It is only made more poignant and clear by the fact that the killer is financing the documentary himself, demonstrating how sometimes coverage of their work is exactly what a killer may be looking for, and by supplying them with that the media could just be feeding the criminals’ own egos and challenging them to continue. Man Bites Dog is a work of stark brutality and infinite complexity that can be as disturbing as it is insightful.
2. All the President’s Men (1976)
It may be easy to forget that this political thriller is simply about the media’s relationship with crime, but for all its notions about changing history and altering the political landscape, All the President’s Men makes the firm point of how this story is essentially just another crime. The moral of the story is that even if it is the most powerful man in the world, a crime cannot be hidden from the public and covered by conspiracy, and it is the role of the media to expose that when no one else will.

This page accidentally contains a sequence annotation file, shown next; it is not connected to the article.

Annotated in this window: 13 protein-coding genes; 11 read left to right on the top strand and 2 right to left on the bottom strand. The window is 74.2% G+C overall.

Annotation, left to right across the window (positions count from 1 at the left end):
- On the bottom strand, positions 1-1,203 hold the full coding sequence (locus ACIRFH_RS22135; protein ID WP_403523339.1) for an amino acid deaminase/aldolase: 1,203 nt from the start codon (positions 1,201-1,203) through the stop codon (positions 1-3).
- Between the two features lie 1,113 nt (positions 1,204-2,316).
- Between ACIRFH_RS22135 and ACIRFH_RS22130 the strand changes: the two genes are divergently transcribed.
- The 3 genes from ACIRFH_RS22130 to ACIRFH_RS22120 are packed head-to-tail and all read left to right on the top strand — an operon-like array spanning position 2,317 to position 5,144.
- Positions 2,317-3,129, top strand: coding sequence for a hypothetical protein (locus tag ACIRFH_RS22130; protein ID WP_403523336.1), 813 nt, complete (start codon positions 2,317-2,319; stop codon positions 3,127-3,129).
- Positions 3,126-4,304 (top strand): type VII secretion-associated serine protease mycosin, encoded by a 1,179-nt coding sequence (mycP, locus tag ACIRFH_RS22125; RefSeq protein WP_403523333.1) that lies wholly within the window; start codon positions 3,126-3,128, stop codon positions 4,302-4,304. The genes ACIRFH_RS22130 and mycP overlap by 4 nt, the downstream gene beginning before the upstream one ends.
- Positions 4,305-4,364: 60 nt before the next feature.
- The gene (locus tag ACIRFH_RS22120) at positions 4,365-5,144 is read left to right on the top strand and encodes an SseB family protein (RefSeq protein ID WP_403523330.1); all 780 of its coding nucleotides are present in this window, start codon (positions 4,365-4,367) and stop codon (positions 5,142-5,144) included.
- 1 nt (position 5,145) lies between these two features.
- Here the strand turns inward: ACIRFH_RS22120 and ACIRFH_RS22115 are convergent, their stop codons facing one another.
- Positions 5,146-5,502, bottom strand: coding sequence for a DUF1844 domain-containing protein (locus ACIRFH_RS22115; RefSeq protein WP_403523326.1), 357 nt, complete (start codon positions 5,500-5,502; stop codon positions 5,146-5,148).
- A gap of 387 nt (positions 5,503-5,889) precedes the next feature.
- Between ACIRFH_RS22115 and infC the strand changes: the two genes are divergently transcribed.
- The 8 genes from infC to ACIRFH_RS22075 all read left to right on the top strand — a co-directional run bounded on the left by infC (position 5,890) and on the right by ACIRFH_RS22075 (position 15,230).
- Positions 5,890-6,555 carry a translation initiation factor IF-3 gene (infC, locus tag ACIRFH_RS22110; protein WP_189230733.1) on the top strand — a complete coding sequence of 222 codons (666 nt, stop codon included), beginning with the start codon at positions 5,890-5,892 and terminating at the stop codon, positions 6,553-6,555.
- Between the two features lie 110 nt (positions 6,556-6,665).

Covering the investigative team that uncovered the Watergate scandal, All the President’s Men is intelligent and immensely absorbing despite the torrents of detailed information that it conveys through William Goldman’s superb script and the committed performances of Dustin Hoffman and Robert Redford that provide us with fascinating characters, more frightened about being on the edge of upheaval yet devoted to their cause.
Not only does it offer an enthralling examination of a working newsroom, but it is also a vital reminder of the importance of the media. Equipped with nothing but a notepad, a typewriter and small bits of valuable information, these men changed the world.